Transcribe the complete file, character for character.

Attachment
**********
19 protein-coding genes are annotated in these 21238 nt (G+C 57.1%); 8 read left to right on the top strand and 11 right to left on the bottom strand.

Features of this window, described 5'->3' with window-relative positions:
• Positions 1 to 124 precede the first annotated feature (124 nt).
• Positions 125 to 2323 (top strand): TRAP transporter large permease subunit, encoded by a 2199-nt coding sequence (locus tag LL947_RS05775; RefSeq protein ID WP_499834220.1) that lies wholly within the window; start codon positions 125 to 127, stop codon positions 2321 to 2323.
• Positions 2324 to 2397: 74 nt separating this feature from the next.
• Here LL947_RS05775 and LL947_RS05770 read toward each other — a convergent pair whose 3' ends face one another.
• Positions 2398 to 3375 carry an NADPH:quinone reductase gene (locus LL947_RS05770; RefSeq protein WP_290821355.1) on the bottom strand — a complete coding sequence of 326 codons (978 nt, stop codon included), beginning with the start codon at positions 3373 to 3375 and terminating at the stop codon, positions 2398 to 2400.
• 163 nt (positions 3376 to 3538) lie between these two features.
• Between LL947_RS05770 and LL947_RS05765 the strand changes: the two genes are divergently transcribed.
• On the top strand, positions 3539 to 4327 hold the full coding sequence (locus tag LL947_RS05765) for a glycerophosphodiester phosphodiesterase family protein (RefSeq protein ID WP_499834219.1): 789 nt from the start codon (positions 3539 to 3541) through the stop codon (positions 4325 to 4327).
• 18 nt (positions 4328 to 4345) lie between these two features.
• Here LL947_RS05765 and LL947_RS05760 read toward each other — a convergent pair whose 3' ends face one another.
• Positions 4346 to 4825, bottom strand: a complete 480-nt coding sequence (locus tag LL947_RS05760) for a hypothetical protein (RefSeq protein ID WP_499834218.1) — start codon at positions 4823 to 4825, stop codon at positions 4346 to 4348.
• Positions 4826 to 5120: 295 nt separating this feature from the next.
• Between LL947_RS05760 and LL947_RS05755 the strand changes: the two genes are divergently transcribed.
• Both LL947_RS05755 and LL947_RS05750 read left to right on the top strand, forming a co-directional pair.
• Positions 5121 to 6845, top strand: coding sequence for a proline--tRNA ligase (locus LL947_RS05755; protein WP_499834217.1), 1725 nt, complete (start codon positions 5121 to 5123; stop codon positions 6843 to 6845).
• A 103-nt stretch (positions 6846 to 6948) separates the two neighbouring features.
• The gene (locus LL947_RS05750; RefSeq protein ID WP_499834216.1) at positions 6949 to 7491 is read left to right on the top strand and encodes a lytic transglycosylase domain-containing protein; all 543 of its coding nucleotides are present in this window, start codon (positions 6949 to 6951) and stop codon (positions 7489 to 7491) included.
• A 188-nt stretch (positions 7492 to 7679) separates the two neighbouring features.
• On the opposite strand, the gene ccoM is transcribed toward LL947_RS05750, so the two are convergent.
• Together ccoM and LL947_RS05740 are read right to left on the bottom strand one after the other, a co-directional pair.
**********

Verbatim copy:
19 protein-coding genes are annotated in these 21238 nt (G+C 57.1%); 8 read left to right on the top strand and 11 right to left on the bottom strand.

Features of this window, described 5'->3' with window-relative positions:
• Positions 1 to 124 precede the first annotated feature (124 nt).
• Positions 125 to 2323 (top strand): TRAP transporter large permease subunit, encoded by a 2199-nt coding sequence (locus tag LL947_RS05775; RefSeq protein ID WP_499834220.1) that lies wholly within the window; start codon positions 125 to 127, stop codon positions 2321 to 2323.
• Positions 2324 to 2397: 74 nt separating this feature from the next.
• Here LL947_RS05775 and LL947_RS05770 read toward each other — a convergent pair whose 3' ends face one another.
• Positions 2398 to 3375 carry an NADPH:quinone reductase gene (locus LL947_RS05770; RefSeq protein WP_290821355.1) on the bottom strand — a complete coding sequence of 326 codons (978 nt, stop codon included), beginning with the start codon at positions 3373 to 3375 and terminating at the stop codon, positions 2398 to 2400.
• 163 nt (positions 3376 to 3538) lie between these two features.
• Between LL947_RS05770 and LL947_RS05765 the strand changes: the two genes are divergently transcribed.
• On the top strand, positions 3539 to 4327 hold the full coding sequence (locus tag LL947_RS05765) for a glycerophosphodiester phosphodiesterase family protein (RefSeq protein ID WP_499834219.1): 789 nt from the start codon (positions 3539 to 3541) through the stop codon (positions 4325 to 4327).
• 18 nt (positions 4328 to 4345) lie between these two features.
• Here LL947_RS05765 and LL947_RS05760 read toward each other — a convergent pair whose 3' ends face one another.
• Positions 4346 to 4825, bottom strand: a complete 480-nt coding sequence (locus tag LL947_RS05760) for a hypothetical protein (RefSeq protein ID WP_499834218.1) — start codon at positions 4823 to 4825, stop codon at positions 4346 to 4348.
• Positions 4826 to 5120: 295 nt separating this feature from the next.
• Between LL947_RS05760 and LL947_RS05755 the strand changes: the two genes are divergently transcribed.
• Both LL947_RS05755 and LL947_RS05750 read left to right on the top strand, forming a co-directional pair.
• Positions 5121 to 6845, top strand: coding sequence for a proline--tRNA ligase (locus LL947_RS05755; protein WP_499834217.1), 1725 nt, complete (start codon positions 5121 to 5123; stop codon positions 6843 to 6845).
• A 103-nt stretch (positions 6846 to 6948) separates the two neighbouring features.
• The gene (locus LL947_RS05750; RefSeq protein ID WP_499834216.1) at positions 6949 to 7491 is read left to right on the top strand and encodes a lytic transglycosylase domain-containing protein; all 543 of its coding nucleotides are present in this window, start codon (positions 6949 to 6951) and stop codon (positions 7489 to 7491) included.
• A 188-nt stretch (positions 7492 to 7679) separates the two neighbouring features.
• On the opposite strand, the gene ccoM is transcribed toward LL947_RS05750, so the two are convergent.
• Together ccoM and LL947_RS05740 are read right to left on the bottom strand one after the other, a co-directional pair.